It ain't just Wal Mart
This cat gets better health care than a
janitor at the University of Miami
While Shalala Lives in Luxury, Janitors Struggle
BY ANA MENENDEZ
Miami Herald, March 1, 2006
Zoila Garcia has the toughest job at the University of Miami.
From 10 p.m. to 6 a.m., five nights a week, she washes windows, cleans desks and picks up the potato chip bags and used condoms that students leave behind in the library.
''Ay mamita! And when they decide to draw on those tables, it's scrub scrub scrub,'' Garcia said.
When she returns to her mobile home off Southwest Eighth Street just after dawn, she takes the pills she gets through a Jackson clinic. Some are for high blood pressure. One is for the pain in her arms.
For now, there's nothing to be done about a blood clot that formed on her calf and blackened the leg from knee to ankle. She needs an operation. But when the doctor told her it would cost $4,000, she laughed. ``Where do you get that kind of money?''
Garcia, who makes $6.70 an hour, has no health insurance.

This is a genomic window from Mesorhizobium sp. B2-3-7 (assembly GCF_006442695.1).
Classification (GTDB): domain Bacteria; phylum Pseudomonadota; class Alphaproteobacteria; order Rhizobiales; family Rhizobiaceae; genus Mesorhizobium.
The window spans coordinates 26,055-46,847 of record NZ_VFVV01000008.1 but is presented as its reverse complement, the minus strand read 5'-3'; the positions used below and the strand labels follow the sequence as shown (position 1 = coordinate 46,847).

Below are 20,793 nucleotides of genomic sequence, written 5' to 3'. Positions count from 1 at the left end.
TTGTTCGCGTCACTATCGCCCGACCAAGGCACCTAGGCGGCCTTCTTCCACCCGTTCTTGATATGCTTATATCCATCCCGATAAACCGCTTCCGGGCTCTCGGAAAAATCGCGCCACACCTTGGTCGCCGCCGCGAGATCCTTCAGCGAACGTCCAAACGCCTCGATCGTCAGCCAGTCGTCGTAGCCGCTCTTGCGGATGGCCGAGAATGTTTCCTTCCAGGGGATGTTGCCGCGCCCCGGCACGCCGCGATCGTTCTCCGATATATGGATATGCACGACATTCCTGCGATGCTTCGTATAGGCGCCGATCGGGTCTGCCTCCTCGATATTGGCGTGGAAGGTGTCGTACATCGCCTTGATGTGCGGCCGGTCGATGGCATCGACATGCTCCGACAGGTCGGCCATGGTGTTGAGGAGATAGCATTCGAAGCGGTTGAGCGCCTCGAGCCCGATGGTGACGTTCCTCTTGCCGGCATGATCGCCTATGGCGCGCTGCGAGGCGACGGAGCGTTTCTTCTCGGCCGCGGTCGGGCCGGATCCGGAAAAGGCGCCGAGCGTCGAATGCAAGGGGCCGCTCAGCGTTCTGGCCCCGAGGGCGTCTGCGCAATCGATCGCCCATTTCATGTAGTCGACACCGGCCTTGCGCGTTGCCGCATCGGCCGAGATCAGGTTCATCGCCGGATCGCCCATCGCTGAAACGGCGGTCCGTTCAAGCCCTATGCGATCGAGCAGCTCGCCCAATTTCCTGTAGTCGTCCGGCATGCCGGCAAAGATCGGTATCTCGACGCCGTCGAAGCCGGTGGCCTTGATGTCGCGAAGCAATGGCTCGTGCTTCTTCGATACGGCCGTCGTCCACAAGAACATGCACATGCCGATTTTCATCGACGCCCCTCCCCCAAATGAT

Sunday, janitors voted to strike for better pay and insurance from the company that hires them to clean at UM. They began walking out overnight.
''I have worked hard all my life, but the situation in this country has changed,'' Zoila said. ``The cost of living is so high and no one can live with these salaries. These millionaires just don't understand the struggles of working people.''
Zoila, 51, arrived from Cuba in 1983. She has never stopped working, first picking peppers, then cleaning hotel rooms. She shares her 24- by 57-foot trailer with her dog Tribilin and her son. She helps a grown daughter with bills. But $6.70 an hour makes for a thin security blanket, and she now faces bankruptcy.
Shalala, who as UM president makes more than $500,000 a year, has the power to make Zoila's life and the lives of 400 other janitors better. Shalala declined to comment beyond an earlier statement noting the formation of a group to look into compensation for contract workers.
What an irony that this is even an issue for Shalala, the former Clinton cabinet secretary who told the Times that what she's reading now is ``about healthcare, because I am teaching a class in it.''
Ms. Shalala: No one is going to begrudge you your 29-foot motorboat or Sweetie's four beds. But for God's sake, get these people health insurance and a dignified wage. The bare minimum, that's all they're asking.
posted by Steve @ 12:23:00 PM